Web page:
Thus, preservation of the germinative capacity of the seeds of pine and spruce requires storage in different conditions. The results suggest that extraction of spruce seeds should be finished during the cold winter months. It seems that seed in the cones of pine and spruce endure storage in piles of paper or cloth sacks at least as well as in wooden boxes. Occasional warming of the storage, snow and foreign material among the cones and an over meter thick cone layer decreased the germinative capacity of spruce seeds during spring and summer. Spruce seeds that had been extracted immediately after collecting of the cones preserved their germinative capacity well during an eight years storage period.

The PDF includes a summary in English.

  • Huuri, ORCID ID:E-mail:
article id 7158, category Article
Olavi Huuri. (1965). Männyn- ja kuusenkäpyjen varastoinnin vaikutus niistä saatavan siemenen itävyyteen. Acta Forestalia Fennica vol. 78 no. 5 article id 7158. https://doi.org/10.14214/aff.7158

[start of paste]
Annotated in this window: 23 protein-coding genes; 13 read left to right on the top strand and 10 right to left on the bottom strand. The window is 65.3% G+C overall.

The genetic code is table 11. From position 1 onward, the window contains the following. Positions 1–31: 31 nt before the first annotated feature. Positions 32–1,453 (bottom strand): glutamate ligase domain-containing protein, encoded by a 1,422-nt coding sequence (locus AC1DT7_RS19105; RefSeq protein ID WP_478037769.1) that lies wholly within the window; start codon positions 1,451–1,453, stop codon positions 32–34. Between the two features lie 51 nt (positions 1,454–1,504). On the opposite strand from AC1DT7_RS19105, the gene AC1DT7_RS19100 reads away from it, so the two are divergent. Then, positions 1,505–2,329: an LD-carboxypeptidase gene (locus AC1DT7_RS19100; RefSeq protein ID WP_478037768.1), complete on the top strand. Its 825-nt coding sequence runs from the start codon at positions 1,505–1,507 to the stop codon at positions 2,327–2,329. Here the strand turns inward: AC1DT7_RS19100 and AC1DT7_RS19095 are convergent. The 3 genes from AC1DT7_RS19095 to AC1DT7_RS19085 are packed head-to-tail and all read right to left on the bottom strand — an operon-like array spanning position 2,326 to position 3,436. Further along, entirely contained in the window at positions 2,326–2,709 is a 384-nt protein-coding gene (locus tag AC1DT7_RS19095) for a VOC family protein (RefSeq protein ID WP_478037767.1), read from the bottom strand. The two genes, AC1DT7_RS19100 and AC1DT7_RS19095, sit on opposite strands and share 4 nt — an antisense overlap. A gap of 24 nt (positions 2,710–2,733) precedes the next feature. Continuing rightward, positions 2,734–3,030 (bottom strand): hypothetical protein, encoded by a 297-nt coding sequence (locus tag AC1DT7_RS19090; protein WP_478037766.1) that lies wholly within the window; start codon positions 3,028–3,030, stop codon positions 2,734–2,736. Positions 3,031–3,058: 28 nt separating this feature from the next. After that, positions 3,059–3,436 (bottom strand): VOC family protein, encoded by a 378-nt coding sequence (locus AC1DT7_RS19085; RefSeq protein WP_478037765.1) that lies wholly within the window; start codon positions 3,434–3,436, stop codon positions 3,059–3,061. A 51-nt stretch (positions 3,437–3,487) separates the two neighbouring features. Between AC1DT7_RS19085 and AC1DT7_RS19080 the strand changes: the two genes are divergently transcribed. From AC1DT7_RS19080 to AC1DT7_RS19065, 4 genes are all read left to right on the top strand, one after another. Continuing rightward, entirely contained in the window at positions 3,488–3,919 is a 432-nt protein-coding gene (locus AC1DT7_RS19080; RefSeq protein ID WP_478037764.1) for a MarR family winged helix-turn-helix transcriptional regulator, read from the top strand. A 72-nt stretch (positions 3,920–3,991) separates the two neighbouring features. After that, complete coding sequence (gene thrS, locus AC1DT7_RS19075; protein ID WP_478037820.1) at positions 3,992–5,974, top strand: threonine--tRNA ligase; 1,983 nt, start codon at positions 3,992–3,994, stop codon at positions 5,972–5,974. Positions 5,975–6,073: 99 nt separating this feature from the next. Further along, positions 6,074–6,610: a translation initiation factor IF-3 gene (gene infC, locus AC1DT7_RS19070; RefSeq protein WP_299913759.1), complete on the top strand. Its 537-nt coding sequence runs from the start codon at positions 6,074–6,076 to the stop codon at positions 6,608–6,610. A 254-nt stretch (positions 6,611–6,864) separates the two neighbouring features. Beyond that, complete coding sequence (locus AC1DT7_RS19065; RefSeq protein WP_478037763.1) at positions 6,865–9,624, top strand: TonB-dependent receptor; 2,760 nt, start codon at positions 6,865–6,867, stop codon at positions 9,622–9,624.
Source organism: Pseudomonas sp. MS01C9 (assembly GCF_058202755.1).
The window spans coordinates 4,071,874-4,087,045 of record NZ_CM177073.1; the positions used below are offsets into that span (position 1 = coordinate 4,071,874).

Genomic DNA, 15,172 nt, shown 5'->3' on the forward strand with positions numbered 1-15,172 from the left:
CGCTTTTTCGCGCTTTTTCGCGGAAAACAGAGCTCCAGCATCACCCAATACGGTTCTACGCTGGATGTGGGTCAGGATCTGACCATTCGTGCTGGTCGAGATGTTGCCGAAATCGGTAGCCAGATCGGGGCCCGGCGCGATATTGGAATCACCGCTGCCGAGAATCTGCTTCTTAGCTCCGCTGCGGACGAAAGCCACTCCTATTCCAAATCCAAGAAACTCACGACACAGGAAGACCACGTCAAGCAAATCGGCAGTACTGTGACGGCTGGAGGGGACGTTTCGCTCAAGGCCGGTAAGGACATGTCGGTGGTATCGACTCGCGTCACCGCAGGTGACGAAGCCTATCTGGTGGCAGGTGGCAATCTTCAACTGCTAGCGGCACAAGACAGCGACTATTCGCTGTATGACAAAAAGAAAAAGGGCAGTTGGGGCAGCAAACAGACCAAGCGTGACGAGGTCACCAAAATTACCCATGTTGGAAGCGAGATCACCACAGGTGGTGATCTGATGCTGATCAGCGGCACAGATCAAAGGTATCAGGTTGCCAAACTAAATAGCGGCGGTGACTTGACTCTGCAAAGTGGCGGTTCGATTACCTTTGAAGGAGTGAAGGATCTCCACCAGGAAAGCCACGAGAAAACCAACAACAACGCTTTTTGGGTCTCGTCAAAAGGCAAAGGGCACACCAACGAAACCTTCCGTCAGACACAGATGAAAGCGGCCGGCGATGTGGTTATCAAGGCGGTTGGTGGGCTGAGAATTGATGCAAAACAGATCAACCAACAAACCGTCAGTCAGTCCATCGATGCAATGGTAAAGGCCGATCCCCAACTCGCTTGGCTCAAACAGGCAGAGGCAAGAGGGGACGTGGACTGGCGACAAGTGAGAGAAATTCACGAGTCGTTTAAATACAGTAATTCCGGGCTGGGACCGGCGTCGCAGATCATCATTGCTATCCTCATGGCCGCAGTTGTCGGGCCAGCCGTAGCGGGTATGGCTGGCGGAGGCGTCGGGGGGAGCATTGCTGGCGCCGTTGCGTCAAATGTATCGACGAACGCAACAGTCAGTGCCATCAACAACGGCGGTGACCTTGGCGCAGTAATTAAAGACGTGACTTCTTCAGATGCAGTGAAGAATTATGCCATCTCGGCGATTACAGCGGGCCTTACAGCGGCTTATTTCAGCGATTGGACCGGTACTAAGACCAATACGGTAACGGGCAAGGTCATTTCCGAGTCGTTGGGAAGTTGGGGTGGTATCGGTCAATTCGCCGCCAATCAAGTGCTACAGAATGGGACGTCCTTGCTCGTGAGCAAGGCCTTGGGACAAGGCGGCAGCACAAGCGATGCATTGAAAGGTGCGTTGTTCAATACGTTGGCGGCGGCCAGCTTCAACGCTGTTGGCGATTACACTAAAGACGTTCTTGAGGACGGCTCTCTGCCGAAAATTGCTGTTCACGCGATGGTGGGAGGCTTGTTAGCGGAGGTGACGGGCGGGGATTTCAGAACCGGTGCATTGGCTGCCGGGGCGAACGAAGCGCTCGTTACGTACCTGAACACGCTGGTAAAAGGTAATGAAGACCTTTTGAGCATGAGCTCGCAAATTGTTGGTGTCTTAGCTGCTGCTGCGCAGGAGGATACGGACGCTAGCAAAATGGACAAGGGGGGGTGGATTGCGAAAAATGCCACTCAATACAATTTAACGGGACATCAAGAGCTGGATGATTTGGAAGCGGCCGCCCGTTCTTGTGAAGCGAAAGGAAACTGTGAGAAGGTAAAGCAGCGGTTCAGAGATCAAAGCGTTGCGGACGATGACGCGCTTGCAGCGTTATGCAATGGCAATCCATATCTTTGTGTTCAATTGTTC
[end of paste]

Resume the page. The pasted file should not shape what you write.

English title: The effects of storage in cones on the viability of pine and spruce seeds.

Seed storing experiments with cones of Scots pine (Pinus sylvestris L.) and Norway spruce (Picea abies (L.) H. Karst.) were conducted in Oitti seed extracting plant in Southern Finland from February to December 1955. The pine cones were stores for 267 and the spruce coned for 304 days. In four of the storage methods the cones were packed in sacks and another four in wooden boxes. Sample of cones were taken once a month, seeds were extracted and the germinative capacity was tested. The remaining extracted seeds were placed in storage, and in January 1956 moved to cold seed cellar until 1962, when the viability of the seeds was tested.